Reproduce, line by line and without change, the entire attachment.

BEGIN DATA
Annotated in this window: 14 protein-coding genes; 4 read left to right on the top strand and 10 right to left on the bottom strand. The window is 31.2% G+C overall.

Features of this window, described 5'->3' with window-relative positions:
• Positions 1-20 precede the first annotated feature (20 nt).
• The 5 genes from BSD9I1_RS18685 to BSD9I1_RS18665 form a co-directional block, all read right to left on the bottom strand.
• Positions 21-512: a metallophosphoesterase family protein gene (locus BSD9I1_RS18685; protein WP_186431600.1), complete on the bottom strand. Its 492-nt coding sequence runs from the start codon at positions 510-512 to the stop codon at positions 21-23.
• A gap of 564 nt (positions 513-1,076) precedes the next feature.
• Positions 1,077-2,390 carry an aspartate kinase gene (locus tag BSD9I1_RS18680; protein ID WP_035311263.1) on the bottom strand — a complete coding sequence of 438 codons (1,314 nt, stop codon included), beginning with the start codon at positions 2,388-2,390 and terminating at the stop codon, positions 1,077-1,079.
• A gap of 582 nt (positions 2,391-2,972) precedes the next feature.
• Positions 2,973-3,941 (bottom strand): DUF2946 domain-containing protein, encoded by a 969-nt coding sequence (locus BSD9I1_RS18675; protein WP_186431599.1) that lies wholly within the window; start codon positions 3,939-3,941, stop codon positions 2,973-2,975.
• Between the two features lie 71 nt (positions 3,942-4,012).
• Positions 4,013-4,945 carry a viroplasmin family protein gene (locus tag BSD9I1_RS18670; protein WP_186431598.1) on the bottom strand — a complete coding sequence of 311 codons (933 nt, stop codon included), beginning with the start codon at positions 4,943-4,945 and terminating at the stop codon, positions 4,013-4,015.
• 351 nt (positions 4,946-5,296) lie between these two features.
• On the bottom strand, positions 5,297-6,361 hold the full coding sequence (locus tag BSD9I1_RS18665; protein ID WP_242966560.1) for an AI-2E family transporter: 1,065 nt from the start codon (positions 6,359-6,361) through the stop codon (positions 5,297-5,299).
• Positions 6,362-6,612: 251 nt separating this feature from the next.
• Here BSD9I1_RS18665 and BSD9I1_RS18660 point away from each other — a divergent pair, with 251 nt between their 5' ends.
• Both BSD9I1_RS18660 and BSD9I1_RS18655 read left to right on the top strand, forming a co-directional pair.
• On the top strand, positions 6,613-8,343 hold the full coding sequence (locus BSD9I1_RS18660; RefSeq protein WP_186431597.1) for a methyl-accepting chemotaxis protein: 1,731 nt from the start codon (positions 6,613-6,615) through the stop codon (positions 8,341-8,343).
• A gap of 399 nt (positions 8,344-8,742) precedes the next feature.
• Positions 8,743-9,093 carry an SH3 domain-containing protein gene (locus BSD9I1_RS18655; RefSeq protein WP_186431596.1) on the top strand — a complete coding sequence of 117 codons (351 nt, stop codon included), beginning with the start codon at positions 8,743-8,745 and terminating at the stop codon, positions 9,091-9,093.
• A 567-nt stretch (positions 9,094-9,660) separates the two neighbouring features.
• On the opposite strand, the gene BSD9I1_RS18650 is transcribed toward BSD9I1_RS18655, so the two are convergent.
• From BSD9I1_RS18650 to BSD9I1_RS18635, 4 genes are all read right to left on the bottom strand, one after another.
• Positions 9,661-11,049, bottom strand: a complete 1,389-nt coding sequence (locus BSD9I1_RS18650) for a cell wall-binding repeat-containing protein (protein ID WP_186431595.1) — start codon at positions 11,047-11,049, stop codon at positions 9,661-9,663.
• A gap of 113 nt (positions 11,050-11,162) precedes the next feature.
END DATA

Annotated in this window: 14 protein-coding genes; 4 read left to right on the top strand and 10 right to left on the bottom strand. The window is 31.2% G+C overall.

Features of this window, described 5'->3' with window-relative positions:
• Positions 1-20 precede the first annotated feature (20 nt).
• The 5 genes from BSD9I1_RS18685 to BSD9I1_RS18665 form a co-directional block, all read right to left on the bottom strand.
• Positions 21-512: a metallophosphoesterase family protein gene (locus BSD9I1_RS18685; protein WP_186431600.1), complete on the bottom strand. Its 492-nt coding sequence runs from the start codon at positions 510-512 to the stop codon at positions 21-23.
• A gap of 564 nt (positions 513-1,076) precedes the next feature.
• Positions 1,077-2,390 carry an aspartate kinase gene (locus tag BSD9I1_RS18680; protein ID WP_035311263.1) on the bottom strand — a complete coding sequence of 438 codons (1,314 nt, stop codon included), beginning with the start codon at positions 2,388-2,390 and terminating at the stop codon, positions 1,077-1,079.
• A gap of 582 nt (positions 2,391-2,972) precedes the next feature.
• Positions 2,973-3,941 (bottom strand): DUF2946 domain-containing protein, encoded by a 969-nt coding sequence (locus BSD9I1_RS18675; protein WP_186431599.1) that lies wholly within the window; start codon positions 3,939-3,941, stop codon positions 2,973-2,975.
• Between the two features lie 71 nt (positions 3,942-4,012).
• Positions 4,013-4,945 carry a viroplasmin family protein gene (locus tag BSD9I1_RS18670; protein WP_186431598.1) on the bottom strand — a complete coding sequence of 311 codons (933 nt, stop codon included), beginning with the start codon at positions 4,943-4,945 and terminating at the stop codon, positions 4,013-4,015.
• 351 nt (positions 4,946-5,296) lie between these two features.
• On the bottom strand, positions 5,297-6,361 hold the full coding sequence (locus tag BSD9I1_RS18665; protein ID WP_242966560.1) for an AI-2E family transporter: 1,065 nt from the start codon (positions 6,359-6,361) through the stop codon (positions 5,297-5,299).
• Positions 6,362-6,612: 251 nt separating this feature from the next.
• Here BSD9I1_RS18665 and BSD9I1_RS18660 point away from each other — a divergent pair, with 251 nt between their 5' ends.
• Both BSD9I1_RS18660 and BSD9I1_RS18655 read left to right on the top strand, forming a co-directional pair.
• On the top strand, positions 6,613-8,343 hold the full coding sequence (locus BSD9I1_RS18660; RefSeq protein WP_186431597.1) for a methyl-accepting chemotaxis protein: 1,731 nt from the start codon (positions 6,613-6,615) through the stop codon (positions 8,341-8,343).
• A gap of 399 nt (positions 8,344-8,742) precedes the next feature.
• Positions 8,743-9,093 carry an SH3 domain-containing protein gene (locus BSD9I1_RS18655; RefSeq protein WP_186431596.1) on the top strand — a complete coding sequence of 117 codons (351 nt, stop codon included), beginning with the start codon at positions 8,743-8,745 and terminating at the stop codon, positions 9,091-9,093.
• A 567-nt stretch (positions 9,094-9,660) separates the two neighbouring features.
• On the opposite strand, the gene BSD9I1_RS18650 is transcribed toward BSD9I1_RS18655, so the two are convergent.
• From BSD9I1_RS18650 to BSD9I1_RS18635, 4 genes are all read right to left on the bottom strand, one after another.
• Positions 9,661-11,049, bottom strand: a complete 1,389-nt coding sequence (locus BSD9I1_RS18650) for a cell wall-binding repeat-containing protein (protein ID WP_186431595.1) — start codon at positions 11,047-11,049, stop codon at positions 9,661-9,663.
• A gap of 113 nt (positions 11,050-11,162) precedes the next feature.